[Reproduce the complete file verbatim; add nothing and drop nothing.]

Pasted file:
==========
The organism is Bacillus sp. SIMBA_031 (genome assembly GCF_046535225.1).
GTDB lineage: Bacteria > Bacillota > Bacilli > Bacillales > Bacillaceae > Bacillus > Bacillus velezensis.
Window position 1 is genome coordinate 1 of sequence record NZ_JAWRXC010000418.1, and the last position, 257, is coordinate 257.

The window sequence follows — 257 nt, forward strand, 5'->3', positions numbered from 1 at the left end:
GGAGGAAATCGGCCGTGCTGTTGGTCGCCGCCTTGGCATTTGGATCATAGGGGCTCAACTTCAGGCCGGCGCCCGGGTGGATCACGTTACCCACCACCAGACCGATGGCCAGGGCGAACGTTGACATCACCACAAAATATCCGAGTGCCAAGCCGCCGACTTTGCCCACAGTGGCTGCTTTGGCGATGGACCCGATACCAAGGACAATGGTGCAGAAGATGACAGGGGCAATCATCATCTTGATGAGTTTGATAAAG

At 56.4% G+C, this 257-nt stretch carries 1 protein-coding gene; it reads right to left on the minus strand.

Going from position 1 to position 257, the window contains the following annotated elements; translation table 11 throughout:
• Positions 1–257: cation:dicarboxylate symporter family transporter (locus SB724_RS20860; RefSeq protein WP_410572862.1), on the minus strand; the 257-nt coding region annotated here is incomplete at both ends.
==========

The organism is Bacillus sp. SIMBA_031 (genome assembly GCF_046535225.1).
GTDB lineage: Bacteria > Bacillota > Bacilli > Bacillales > Bacillaceae > Bacillus > Bacillus velezensis.
Window position 1 is genome coordinate 1 of sequence record NZ_JAWRXC010000418.1, and the last position, 257, is coordinate 257.

The window sequence follows — 257 nt, forward strand, 5'->3', positions numbered from 1 at the left end:
GGAGGAAATCGGCCGTGCTGTTGGTCGCCGCCTTGGCATTTGGATCATAGGGGCTCAACTTCAGGCCGGCGCCCGGGTGGATCACGTTACCCACCACCAGACCGATGGCCAGGGCGAACGTTGACATCACCACAAAATATCCGAGTGCCAAGCCGCCGACTTTGCCCACAGTGGCTGCTTTGGCGATGGACCCGATACCAAGGACAATGGTGCAGAAGATGACAGGGGCAATCATCATCTTGATGAGTTTGATAAAG

At 56.4% G+C, this 257-nt stretch carries 1 protein-coding gene; it reads right to left on the minus strand.

Going from position 1 to position 257, the window contains the following annotated elements; translation table 11 throughout:
• Positions 1–257: cation:dicarboxylate symporter family transporter (locus SB724_RS20860; RefSeq protein WP_410572862.1), on the minus strand; the 257-nt coding region annotated here is incomplete at both ends.